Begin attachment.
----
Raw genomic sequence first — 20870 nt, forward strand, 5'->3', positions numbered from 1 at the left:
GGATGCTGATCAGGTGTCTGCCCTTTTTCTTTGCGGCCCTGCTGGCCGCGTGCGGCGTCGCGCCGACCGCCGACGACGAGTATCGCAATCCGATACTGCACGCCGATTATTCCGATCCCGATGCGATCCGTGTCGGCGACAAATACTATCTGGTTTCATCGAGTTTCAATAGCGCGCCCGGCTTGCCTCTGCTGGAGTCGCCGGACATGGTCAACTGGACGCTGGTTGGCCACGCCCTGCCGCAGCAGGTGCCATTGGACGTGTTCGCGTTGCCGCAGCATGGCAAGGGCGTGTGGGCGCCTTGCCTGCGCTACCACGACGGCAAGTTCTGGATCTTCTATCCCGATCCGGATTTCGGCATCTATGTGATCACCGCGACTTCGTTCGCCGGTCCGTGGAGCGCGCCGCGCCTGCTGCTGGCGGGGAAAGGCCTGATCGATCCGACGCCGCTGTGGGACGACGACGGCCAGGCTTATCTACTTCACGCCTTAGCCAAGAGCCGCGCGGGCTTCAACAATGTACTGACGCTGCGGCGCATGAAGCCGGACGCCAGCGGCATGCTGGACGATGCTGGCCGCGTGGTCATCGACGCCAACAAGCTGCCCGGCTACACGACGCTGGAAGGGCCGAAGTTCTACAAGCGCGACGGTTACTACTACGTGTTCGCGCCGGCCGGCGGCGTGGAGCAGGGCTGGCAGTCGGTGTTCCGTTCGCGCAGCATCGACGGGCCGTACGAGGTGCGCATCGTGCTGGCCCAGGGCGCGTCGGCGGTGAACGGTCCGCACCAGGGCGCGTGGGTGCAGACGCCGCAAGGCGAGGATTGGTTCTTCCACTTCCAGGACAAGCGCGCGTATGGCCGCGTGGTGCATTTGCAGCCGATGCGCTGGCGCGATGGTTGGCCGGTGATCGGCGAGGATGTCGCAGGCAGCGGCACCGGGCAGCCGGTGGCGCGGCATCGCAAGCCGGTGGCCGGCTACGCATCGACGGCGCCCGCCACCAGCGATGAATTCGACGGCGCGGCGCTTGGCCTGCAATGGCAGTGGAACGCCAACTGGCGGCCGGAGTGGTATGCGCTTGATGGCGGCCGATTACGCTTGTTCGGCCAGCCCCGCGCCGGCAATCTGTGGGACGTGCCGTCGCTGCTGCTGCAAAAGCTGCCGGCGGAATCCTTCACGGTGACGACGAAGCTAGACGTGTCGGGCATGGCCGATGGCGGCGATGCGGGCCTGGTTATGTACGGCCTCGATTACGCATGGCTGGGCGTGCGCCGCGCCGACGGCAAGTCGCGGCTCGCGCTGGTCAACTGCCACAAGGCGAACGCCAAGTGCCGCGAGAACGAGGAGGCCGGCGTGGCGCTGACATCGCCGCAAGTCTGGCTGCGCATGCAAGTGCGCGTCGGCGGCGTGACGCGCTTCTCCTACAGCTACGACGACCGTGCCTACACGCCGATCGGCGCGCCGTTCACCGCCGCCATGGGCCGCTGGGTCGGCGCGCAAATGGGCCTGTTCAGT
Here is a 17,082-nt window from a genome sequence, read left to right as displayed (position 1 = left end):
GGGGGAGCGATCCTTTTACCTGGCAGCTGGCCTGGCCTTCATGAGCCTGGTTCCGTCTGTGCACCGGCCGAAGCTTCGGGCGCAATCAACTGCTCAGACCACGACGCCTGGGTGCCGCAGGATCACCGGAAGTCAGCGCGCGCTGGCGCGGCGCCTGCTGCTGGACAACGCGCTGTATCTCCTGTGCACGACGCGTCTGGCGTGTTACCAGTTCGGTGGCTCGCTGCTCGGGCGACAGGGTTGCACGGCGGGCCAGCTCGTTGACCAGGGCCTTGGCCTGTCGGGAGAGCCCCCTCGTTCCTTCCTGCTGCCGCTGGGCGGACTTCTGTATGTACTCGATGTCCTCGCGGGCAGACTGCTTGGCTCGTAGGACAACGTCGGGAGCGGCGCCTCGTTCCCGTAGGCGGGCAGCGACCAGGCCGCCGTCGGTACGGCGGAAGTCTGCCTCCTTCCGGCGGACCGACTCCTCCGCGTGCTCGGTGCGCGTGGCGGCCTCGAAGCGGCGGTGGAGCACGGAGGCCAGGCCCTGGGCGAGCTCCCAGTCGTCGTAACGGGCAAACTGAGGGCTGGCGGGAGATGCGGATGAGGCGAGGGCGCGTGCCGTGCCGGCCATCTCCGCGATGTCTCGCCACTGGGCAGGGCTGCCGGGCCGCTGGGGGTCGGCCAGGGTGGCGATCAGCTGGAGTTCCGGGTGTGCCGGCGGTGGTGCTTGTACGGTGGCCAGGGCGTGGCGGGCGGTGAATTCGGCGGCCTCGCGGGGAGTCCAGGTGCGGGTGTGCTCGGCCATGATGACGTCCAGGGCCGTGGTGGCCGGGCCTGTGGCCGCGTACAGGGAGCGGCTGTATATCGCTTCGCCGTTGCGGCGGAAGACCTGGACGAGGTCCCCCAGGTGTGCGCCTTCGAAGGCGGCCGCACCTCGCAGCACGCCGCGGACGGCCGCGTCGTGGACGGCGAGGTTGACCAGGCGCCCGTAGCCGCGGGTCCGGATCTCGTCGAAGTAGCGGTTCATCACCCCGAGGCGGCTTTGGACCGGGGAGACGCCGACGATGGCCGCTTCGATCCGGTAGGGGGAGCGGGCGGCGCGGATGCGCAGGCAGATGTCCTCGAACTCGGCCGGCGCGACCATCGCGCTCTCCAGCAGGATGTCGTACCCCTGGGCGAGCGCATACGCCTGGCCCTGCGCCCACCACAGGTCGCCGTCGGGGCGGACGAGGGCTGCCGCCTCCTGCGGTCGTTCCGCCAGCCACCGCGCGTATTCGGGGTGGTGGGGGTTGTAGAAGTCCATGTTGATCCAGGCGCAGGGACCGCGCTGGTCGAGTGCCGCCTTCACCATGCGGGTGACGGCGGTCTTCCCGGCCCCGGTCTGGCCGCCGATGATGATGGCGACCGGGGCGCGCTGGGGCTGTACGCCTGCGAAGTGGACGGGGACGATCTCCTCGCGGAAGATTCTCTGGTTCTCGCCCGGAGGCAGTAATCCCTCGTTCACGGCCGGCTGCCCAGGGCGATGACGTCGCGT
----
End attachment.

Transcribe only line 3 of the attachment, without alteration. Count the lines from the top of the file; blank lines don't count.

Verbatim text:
Here is a 17,082-nt window from a genome sequence, read left to right as displayed (position 1 = left end):